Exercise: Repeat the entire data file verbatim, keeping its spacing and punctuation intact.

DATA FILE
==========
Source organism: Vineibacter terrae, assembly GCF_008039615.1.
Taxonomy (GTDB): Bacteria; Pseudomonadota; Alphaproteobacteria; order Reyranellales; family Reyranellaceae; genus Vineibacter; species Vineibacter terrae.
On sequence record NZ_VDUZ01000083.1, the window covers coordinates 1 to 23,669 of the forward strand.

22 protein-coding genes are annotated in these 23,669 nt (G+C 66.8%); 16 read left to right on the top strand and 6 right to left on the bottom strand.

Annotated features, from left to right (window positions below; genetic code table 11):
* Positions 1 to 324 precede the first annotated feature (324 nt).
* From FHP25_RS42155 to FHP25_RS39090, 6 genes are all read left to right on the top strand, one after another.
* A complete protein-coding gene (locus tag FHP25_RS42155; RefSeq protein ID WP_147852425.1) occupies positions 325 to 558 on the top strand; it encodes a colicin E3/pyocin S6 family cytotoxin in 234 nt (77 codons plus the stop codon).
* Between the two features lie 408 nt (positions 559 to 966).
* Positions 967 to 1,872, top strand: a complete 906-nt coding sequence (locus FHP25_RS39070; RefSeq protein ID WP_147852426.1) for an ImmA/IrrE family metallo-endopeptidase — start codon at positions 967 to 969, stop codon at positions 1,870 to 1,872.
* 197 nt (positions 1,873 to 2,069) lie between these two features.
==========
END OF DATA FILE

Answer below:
Source organism: Vineibacter terrae, assembly GCF_008039615.1.
Taxonomy (GTDB): Bacteria; Pseudomonadota; Alphaproteobacteria; order Reyranellales; family Reyranellaceae; genus Vineibacter; species Vineibacter terrae.
On sequence record NZ_VDUZ01000083.1, the window covers coordinates 1 to 23,669 of the forward strand.

22 protein-coding genes are annotated in these 23,669 nt (G+C 66.8%); 16 read left to right on the top strand and 6 right to left on the bottom strand.

Annotated features, from left to right (window positions below; genetic code table 11):
* Positions 1 to 324 precede the first annotated feature (324 nt).
* From FHP25_RS42155 to FHP25_RS39090, 6 genes are all read left to right on the top strand, one after another.
* A complete protein-coding gene (locus tag FHP25_RS42155; RefSeq protein ID WP_147852425.1) occupies positions 325 to 558 on the top strand; it encodes a colicin E3/pyocin S6 family cytotoxin in 234 nt (77 codons plus the stop codon).
* Between the two features lie 408 nt (positions 559 to 966).
* Positions 967 to 1,872, top strand: a complete 906-nt coding sequence (locus FHP25_RS39070; RefSeq protein ID WP_147852426.1) for an ImmA/IrrE family metallo-endopeptidase — start codon at positions 967 to 969, stop codon at positions 1,870 to 1,872.
* 197 nt (positions 1,873 to 2,069) lie between these two features.